The African Nations Cup in Gabon will be remembered for delivering an inspiring success story culminating with Cameroon’s brilliant come-from-behind victory over Egypt to claim a fifth title in Libreville.
The dramatic return of the Indomitable Lions to the summit of the African game came against expectation, achieved with a squad of little experience after several key players put club above country in the preceding months.
Overcoming difficult odds to come through a taxing tournament — played in stifling humility, on poor pitches and with complex travel arrangements — and claim the trophy gave the tournament a much-needed lease of new life.
Too many previous tournament have suffered from the burden of poor football, disappointing crowds and a distinct lack of on-field drama. Usually it is controversy that marks the event.
Cameroon’s exploits, however, ensured the 2017 edition concluded as one of the better recent Nations Cup.
Cameroon, last champions 15 years ago, were given little chance at the start, a side in transition after coach Hugo Broos made a comprehensive, almost cavalier, overhaul of the side in the preceding months.
Just a month before kick off, his plans looked in tatters as eight players declared their unavailability, rejecting call-ups to stay with their clubs.
It was the first significant show of dissent from African footballers, who are placed in an awkward position every two years by the tug of loyalty between club and country that the timing Nations Cup, in the middle of the European club season, forces on them.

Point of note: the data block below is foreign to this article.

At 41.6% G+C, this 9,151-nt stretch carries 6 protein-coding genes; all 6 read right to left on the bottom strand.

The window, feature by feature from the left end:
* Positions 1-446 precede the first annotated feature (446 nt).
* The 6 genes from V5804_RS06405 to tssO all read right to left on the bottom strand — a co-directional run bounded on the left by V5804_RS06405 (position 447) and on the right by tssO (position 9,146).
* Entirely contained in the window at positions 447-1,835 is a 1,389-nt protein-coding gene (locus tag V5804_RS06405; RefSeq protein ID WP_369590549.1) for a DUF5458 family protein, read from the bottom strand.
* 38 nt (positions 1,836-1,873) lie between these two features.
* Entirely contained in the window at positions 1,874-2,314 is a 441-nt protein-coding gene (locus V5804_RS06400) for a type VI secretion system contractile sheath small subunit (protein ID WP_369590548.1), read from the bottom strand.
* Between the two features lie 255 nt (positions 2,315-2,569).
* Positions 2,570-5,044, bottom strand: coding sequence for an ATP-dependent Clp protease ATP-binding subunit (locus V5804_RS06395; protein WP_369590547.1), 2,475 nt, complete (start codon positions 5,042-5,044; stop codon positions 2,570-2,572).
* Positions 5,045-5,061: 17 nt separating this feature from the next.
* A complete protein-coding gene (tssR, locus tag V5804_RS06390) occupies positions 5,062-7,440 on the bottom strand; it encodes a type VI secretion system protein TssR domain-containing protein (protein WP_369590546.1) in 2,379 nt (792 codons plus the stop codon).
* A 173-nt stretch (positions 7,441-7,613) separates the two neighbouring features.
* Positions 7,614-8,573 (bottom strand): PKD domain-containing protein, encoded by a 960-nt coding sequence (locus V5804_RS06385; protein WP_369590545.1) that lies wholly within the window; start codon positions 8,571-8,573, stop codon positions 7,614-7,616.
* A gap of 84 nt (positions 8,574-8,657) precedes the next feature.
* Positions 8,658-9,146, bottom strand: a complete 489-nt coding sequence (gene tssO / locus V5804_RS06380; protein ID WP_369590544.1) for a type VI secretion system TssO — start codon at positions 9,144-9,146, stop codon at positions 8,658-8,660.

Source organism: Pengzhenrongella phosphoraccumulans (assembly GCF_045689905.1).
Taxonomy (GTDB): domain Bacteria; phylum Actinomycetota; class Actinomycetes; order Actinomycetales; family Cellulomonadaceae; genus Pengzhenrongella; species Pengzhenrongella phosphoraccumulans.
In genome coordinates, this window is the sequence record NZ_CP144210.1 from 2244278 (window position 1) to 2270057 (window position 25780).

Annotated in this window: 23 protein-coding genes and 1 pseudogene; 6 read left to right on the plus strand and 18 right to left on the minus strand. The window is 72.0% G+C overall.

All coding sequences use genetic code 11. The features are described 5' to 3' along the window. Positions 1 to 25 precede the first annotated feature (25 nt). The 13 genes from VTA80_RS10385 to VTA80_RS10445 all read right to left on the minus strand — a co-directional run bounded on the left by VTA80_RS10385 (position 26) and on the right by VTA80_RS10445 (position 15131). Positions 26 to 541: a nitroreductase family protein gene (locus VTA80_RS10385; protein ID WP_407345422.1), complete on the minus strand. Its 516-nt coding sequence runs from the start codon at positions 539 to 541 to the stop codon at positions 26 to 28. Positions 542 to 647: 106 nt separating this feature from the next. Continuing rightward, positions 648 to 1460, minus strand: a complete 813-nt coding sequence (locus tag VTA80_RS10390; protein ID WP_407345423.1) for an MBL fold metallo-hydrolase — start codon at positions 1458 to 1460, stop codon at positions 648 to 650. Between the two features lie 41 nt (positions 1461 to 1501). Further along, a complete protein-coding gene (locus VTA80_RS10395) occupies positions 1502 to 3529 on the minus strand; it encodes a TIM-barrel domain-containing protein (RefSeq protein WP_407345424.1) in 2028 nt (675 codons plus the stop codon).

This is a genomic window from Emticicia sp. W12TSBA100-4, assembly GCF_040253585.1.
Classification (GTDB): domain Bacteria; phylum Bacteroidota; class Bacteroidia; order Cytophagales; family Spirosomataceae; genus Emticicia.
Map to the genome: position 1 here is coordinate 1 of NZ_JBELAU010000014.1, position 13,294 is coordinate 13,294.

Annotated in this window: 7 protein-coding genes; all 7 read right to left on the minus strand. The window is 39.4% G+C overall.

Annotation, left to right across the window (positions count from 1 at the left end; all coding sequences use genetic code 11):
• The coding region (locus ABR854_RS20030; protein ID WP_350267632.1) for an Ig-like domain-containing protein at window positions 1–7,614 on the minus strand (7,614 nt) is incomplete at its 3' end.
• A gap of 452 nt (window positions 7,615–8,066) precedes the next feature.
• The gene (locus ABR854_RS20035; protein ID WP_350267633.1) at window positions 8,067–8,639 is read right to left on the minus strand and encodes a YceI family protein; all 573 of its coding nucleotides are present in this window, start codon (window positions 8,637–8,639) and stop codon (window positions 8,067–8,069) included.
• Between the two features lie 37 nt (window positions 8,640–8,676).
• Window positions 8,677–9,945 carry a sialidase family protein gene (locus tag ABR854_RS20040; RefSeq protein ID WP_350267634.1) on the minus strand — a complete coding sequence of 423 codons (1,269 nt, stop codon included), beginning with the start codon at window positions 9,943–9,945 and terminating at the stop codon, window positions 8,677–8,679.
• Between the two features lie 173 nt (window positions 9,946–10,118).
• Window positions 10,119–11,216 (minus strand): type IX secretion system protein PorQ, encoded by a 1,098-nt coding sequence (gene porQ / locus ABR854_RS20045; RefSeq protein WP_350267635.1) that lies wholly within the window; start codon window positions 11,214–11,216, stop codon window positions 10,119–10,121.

It was an issue quickly forgotten as the tournament kicked off with some favourites quickly falling by the wayside.
Algeria were in trouble from their first game, hosts Gabon and holders Ivory Coast went out in the first round and Cameroon’s post-match penalty shootout win over impressive Senegal in the last eight proved the biggest upset.
“Our ambition was to finish in the top two in our group, get to the knockout round and see what happened from there. Over the weeks we went from being a squad to becoming a family,” said winning coach Hugo Broos after Sunday’s 2-1 victory.
The progress to the semi-final of Burkina Faso, also little regarded at the start, added another exciting element in the same way the progress of unheralded nations spiced up the European Championship last year.
Refereeing showed a dramatic improvement in another boost for the African Football.
New-look Cameroon now have an immediate burden of expectation as African champions. They host the next finals in 2019 where vociferous home support will be demanding repeat success.